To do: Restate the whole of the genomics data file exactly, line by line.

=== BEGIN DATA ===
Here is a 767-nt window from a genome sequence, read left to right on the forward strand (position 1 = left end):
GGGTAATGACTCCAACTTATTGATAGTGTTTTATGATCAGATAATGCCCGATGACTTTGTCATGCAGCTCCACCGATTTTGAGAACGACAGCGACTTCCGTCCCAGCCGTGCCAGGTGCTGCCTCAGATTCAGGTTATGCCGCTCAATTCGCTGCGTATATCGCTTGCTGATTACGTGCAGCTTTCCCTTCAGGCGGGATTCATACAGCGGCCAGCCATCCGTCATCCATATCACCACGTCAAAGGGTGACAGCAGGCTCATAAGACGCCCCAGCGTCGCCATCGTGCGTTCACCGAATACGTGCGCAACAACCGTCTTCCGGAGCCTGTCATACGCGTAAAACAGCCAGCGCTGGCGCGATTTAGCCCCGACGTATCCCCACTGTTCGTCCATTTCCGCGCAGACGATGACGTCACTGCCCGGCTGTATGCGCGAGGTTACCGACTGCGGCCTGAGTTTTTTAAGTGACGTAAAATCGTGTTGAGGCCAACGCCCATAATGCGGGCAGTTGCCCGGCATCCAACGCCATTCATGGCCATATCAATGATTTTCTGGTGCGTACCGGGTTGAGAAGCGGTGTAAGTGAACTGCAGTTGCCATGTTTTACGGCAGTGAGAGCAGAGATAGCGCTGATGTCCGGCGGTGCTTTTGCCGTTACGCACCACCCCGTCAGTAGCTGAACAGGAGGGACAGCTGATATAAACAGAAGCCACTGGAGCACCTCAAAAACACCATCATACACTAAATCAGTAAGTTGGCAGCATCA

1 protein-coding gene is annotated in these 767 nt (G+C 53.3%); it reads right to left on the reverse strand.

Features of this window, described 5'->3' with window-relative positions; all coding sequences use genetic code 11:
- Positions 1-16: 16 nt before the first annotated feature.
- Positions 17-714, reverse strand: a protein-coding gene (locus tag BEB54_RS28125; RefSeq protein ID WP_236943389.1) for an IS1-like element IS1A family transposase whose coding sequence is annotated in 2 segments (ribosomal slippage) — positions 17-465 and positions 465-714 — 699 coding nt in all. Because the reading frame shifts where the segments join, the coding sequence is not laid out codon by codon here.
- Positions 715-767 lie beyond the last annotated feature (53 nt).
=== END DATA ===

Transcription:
Here is a 767-nt window from a genome sequence, read left to right on the forward strand (position 1 = left end):
GGGTAATGACTCCAACTTATTGATAGTGTTTTATGATCAGATAATGCCCGATGACTTTGTCATGCAGCTCCACCGATTTTGAGAACGACAGCGACTTCCGTCCCAGCCGTGCCAGGTGCTGCCTCAGATTCAGGTTATGCCGCTCAATTCGCTGCGTATATCGCTTGCTGATTACGTGCAGCTTTCCCTTCAGGCGGGATTCATACAGCGGCCAGCCATCCGTCATCCATATCACCACGTCAAAGGGTGACAGCAGGCTCATAAGACGCCCCAGCGTCGCCATCGTGCGTTCACCGAATACGTGCGCAACAACCGTCTTCCGGAGCCTGTCATACGCGTAAAACAGCCAGCGCTGGCGCGATTTAGCCCCGACGTATCCCCACTGTTCGTCCATTTCCGCGCAGACGATGACGTCACTGCCCGGCTGTATGCGCGAGGTTACCGACTGCGGCCTGAGTTTTTTAAGTGACGTAAAATCGTGTTGAGGCCAACGCCCATAATGCGGGCAGTTGCCCGGCATCCAACGCCATTCATGGCCATATCAATGATTTTCTGGTGCGTACCGGGTTGAGAAGCGGTGTAAGTGAACTGCAGTTGCCATGTTTTACGGCAGTGAGAGCAGAGATAGCGCTGATGTCCGGCGGTGCTTTTGCCGTTACGCACCACCCCGTCAGTAGCTGAACAGGAGGGACAGCTGATATAAACAGAAGCCACTGGAGCACCTCAAAAACACCATCATACACTAAATCAGTAAGTTGGCAGCATCA

1 protein-coding gene is annotated in these 767 nt (G+C 53.3%); it reads right to left on the reverse strand.

Features of this window, described 5'->3' with window-relative positions; all coding sequences use genetic code 11:
- Positions 1-16: 16 nt before the first annotated feature.
- Positions 17-714, reverse strand: a protein-coding gene (locus tag BEB54_RS28125; RefSeq protein ID WP_236943389.1) for an IS1-like element IS1A family transposase whose coding sequence is annotated in 2 segments (ribosomal slippage) — positions 17-465 and positions 465-714 — 699 coding nt in all. Because the reading frame shifts where the segments join, the coding sequence is not laid out codon by codon here.
- Positions 715-767 lie beyond the last annotated feature (53 nt).